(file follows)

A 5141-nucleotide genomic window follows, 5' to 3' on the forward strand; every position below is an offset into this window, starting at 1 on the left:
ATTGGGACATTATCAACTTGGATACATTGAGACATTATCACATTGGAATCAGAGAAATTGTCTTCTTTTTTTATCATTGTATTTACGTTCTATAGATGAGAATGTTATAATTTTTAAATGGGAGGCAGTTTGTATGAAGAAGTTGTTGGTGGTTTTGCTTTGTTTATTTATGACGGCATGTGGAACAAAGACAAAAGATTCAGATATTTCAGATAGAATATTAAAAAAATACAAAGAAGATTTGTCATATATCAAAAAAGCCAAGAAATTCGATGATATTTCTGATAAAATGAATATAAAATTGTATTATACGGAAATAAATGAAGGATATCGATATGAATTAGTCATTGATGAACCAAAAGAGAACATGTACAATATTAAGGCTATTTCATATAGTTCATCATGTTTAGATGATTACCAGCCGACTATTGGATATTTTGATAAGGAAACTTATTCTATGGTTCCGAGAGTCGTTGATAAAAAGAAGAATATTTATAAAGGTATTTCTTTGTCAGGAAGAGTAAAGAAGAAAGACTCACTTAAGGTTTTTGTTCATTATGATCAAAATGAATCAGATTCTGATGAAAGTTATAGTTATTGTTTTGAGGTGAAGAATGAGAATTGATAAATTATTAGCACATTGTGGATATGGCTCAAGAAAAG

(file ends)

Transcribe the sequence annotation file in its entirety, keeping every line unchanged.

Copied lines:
A 5141-nucleotide genomic window follows, 5' to 3' on the forward strand; every position below is an offset into this window, starting at 1 on the left:
ATTGGGACATTATCAACTTGGATACATTGAGACATTATCACATTGGAATCAGAGAAATTGTCTTCTTTTTTTATCATTGTATTTACGTTCTATAGATGAGAATGTTATAATTTTTAAATGGGAGGCAGTTTGTATGAAGAAGTTGTTGGTGGTTTTGCTTTGTTTATTTATGACGGCATGTGGAACAAAGACAAAAGATTCAGATATTTCAGATAGAATATTAAAAAAATACAAAGAAGATTTGTCATATATCAAAAAAGCCAAGAAATTCGATGATATTTCTGATAAAATGAATATAAAATTGTATTATACGGAAATAAATGAAGGATATCGATATGAATTAGTCATTGATGAACCAAAAGAGAACATGTACAATATTAAGGCTATTTCATATAGTTCATCATGTTTAGATGATTACCAGCCGACTATTGGATATTTTGATAAGGAAACTTATTCTATGGTTCCGAGAGTCGTTGATAAAAAGAAGAATATTTATAAAGGTATTTCTTTGTCAGGAAGAGTAAAGAAGAAAGACTCACTTAAGGTTTTTGTTCATTATGATCAAAATGAATCAGATTCTGATGAAAGTTATAGTTATTGTTTTGAGGTGAAGAATGAGAATTGATAAATTATTAGCACATTGTGGATATGGCTCAAGAAAAG